Summer is here, and some of your crops are probably just about ready to pick and eat. Are you growing and harvesting your own kitchen essentials in Fargo, ND? Harvesting potatoes, celery, carrots and other early summer treats is easy when you know how to do it properly. Our early summer harvesting guide in Fargo, ND will help you make the most of your new crops.
Early summer crops
Growing your own food is a delicious, low-cost way to invest in your health and get outdoors every day. Whether watering, weeding, planting or harvesting, your garden can be a source of enjoyment during most of the year. In June, early summer crops are ready to pick—many Fargo residents focus on carrots, celery, potatoes and cabbage, but it’s also time to pick asparagus, broccoli, cherries, rhubarb and fresh herbs, if you have them.
July brings us apricots, beans, beets, blueberries, cabbage, cantaloupes, celery, carrots, cucumbers, eggplant, grapes, kale, nectarines, peas, raspberries, summer squash, strawberries and tomatoes. Each tree or plant will have specific things to look for, which indicate the plant is ready to harvest. The most important thing to consider is timing—for maximum flavor, you want to leave the food on the plant as long as possible, but if you have pests or hungry wildlife in your area, you may need to pick sooner.
Harvesting basic crops
Here’s how to know when to harvest the three major early summer crops: potatoes, celery and carrots:
- Potatoes: If you’re looking for tender, soft-skinned “new” potatoes, you should start picking them about two to three weeks after the plant stops flowering, which is often during June. They will need to be eaten right away. Mature, larger potatoes can be harvested in Fargo, ND when the tops of the plants have completely died, and most of the foliage should have already died back. For hardier potatoes, stop watering them as frequently as soon as we move into August.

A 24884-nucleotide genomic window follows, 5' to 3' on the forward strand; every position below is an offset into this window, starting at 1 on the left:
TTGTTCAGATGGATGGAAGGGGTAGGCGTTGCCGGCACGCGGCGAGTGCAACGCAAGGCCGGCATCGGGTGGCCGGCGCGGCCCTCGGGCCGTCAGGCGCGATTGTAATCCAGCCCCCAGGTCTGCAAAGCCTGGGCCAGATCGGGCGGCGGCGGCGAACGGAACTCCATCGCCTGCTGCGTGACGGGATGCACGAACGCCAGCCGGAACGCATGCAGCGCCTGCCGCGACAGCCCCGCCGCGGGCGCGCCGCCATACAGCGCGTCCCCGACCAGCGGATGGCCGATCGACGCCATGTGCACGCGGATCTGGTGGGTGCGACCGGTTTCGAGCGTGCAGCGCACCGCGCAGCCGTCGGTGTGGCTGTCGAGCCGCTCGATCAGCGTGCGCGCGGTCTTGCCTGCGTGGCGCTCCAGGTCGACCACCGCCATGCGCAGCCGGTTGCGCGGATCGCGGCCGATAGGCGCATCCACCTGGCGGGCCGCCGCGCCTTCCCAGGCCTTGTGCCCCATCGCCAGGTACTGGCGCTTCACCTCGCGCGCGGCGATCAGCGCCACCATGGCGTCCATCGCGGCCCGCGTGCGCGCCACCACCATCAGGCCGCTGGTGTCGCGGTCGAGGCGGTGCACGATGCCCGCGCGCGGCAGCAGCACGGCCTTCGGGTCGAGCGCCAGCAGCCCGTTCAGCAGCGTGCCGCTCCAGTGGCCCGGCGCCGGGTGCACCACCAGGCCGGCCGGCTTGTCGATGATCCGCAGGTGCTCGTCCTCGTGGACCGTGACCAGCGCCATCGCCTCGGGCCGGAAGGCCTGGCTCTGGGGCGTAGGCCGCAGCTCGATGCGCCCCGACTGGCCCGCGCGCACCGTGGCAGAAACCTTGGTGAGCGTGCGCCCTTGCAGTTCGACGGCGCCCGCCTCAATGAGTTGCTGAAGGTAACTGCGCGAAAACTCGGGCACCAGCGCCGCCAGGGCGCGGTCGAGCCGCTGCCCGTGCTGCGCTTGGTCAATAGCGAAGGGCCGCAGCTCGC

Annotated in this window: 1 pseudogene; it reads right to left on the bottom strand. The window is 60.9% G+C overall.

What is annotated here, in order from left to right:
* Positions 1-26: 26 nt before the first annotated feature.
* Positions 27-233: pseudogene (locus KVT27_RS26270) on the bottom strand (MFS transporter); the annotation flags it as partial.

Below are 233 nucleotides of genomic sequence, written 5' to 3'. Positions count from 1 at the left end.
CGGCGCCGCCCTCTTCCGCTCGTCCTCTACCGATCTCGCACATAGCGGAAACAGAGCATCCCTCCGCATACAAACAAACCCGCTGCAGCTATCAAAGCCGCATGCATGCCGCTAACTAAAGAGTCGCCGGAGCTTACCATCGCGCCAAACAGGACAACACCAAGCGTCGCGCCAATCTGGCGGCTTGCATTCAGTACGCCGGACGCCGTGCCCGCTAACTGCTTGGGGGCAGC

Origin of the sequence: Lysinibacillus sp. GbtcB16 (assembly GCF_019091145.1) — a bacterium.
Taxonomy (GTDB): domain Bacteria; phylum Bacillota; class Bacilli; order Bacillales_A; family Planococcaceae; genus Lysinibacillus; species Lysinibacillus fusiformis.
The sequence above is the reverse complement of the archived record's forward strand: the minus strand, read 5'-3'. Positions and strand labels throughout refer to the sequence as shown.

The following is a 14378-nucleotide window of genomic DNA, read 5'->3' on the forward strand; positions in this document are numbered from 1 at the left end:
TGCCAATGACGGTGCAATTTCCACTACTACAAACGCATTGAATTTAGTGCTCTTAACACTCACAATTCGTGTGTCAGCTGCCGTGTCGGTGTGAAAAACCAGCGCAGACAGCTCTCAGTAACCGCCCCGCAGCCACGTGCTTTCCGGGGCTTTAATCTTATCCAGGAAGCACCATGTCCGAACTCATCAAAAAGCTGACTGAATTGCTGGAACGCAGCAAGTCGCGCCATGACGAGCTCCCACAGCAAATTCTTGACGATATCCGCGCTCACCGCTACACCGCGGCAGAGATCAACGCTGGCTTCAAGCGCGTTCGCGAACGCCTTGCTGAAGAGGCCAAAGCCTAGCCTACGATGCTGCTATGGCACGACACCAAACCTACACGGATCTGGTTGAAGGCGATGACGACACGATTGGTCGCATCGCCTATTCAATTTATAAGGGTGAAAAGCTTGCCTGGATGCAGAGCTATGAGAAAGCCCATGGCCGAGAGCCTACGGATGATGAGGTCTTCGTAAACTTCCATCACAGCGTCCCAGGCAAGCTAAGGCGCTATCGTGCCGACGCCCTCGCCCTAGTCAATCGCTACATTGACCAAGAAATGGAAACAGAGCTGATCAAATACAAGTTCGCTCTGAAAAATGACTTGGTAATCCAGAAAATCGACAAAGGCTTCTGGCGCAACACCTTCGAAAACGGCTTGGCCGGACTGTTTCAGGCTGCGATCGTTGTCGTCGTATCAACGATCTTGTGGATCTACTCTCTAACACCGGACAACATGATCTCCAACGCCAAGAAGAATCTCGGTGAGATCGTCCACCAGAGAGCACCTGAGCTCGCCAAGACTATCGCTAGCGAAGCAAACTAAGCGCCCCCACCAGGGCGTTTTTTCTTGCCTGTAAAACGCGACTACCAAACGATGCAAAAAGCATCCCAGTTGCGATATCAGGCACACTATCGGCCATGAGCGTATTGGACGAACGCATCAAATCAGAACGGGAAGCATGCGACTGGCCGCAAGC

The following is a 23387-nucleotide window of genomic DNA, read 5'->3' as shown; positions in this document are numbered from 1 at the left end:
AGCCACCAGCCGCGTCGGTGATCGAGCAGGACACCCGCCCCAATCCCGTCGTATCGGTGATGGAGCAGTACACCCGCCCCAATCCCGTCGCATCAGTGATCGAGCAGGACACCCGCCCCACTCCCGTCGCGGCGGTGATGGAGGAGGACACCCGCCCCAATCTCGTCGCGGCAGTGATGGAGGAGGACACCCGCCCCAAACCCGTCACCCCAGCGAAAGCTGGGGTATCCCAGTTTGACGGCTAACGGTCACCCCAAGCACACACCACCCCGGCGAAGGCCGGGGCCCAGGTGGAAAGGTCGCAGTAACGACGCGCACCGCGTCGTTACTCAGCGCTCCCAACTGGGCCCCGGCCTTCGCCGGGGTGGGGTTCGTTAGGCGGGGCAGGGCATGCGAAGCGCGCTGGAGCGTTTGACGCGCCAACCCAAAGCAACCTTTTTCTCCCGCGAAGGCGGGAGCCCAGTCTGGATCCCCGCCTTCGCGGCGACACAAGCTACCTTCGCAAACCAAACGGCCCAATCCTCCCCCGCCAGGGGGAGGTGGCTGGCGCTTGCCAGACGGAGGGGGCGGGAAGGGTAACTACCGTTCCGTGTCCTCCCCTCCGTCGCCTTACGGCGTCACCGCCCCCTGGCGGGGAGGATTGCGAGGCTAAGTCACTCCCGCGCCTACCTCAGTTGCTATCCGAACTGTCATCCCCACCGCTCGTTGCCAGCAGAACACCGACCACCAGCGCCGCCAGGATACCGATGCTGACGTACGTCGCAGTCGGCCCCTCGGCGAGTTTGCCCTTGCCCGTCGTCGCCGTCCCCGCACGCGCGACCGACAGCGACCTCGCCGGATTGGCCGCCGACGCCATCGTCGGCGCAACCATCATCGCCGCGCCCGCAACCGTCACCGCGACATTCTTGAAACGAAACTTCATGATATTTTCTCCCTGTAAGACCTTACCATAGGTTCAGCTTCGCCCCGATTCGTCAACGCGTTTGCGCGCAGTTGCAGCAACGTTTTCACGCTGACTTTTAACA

- Celery: Prime celery harvests are determined by height. Once the stalks are six inches from the soil line to the first leaf, it’s time to cut them down and enjoy. If you’re harvesting the whole plant, you can do that as soon as it’s about three inches in diameter. Celery should continue to grow throughout the summer and fall, but you’ll want to harvest all of it before it’s time for the weather to freeze in Fargo, ND.
- Carrots: Baby carrots are generally ready about 50 to 60 days from when you first planted them, while larger, mature carrots need around 75 days. You’ll see the “shoulders” poking up from the ground, which should be around ½ to ¾ inch in diameter before you dig them up. However, this can be contingent upon variety, so check your planting guide if you’re not sure.
If you’re interested in creating the backyard food garden of your dreams, call the team at S & S Landscaping Company, Inc. We offer a variety of landscaping supplies and solutions to residential and commercial customers alike.